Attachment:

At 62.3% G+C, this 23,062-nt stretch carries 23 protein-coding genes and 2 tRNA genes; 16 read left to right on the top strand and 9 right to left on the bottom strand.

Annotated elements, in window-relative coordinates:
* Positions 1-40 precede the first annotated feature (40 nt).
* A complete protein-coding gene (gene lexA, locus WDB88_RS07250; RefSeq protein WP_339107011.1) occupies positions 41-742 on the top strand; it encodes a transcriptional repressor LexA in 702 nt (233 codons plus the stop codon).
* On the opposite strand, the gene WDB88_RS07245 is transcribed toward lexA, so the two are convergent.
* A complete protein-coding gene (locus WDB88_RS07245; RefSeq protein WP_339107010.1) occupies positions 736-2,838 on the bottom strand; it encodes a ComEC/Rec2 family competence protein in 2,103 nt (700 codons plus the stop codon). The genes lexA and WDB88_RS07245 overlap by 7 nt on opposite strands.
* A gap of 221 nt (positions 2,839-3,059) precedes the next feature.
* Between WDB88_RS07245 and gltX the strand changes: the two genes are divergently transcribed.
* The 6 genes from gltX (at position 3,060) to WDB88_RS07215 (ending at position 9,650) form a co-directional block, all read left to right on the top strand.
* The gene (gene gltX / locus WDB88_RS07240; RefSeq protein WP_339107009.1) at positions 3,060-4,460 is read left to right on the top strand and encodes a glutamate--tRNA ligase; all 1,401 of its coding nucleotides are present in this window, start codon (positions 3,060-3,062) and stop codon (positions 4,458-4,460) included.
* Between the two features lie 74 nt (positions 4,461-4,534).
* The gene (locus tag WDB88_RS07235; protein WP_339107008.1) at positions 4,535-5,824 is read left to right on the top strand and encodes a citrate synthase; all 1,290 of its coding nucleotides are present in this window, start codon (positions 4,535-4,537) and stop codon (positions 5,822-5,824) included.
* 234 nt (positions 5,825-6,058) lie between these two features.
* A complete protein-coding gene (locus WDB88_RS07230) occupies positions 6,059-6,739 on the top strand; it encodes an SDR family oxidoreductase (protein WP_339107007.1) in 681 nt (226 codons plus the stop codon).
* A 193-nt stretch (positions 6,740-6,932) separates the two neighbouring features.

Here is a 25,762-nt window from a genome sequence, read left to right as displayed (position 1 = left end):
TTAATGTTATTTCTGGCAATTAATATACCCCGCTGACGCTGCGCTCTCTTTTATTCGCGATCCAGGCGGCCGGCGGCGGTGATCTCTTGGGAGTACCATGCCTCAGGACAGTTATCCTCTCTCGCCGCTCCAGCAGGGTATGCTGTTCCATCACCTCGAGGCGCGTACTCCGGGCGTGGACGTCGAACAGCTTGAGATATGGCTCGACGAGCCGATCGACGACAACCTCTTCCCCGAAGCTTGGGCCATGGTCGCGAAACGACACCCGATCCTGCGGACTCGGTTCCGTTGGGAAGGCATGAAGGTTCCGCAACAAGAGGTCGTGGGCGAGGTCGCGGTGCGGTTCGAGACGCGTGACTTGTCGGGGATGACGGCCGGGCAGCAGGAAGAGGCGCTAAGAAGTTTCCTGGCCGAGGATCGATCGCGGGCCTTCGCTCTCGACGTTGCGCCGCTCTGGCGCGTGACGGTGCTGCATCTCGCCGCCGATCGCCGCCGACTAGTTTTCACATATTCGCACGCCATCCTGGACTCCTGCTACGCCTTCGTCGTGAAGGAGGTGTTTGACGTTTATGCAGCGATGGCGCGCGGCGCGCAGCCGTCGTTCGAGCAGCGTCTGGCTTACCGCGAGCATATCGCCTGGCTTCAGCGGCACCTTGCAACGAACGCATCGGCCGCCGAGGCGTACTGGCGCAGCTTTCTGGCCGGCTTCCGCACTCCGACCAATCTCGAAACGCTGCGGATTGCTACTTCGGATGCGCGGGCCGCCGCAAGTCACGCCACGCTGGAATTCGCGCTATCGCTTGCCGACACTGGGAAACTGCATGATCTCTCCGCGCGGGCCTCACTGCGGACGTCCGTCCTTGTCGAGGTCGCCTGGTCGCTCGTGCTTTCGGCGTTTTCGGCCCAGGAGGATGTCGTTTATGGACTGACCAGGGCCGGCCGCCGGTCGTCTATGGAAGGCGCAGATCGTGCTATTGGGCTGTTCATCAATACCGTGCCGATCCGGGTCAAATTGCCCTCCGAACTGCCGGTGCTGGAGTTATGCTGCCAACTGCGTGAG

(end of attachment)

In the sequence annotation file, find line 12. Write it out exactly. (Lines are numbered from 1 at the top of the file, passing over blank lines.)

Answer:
* The gene (locus tag WDB88_RS07235; protein WP_339107008.1) at positions 4,535-5,824 is read left to right on the top strand and encodes a citrate synthase; all 1,290 of its coding nucleotides are present in this window, start codon (positions 4,535-4,537) and stop codon (positions 5,822-5,824) included.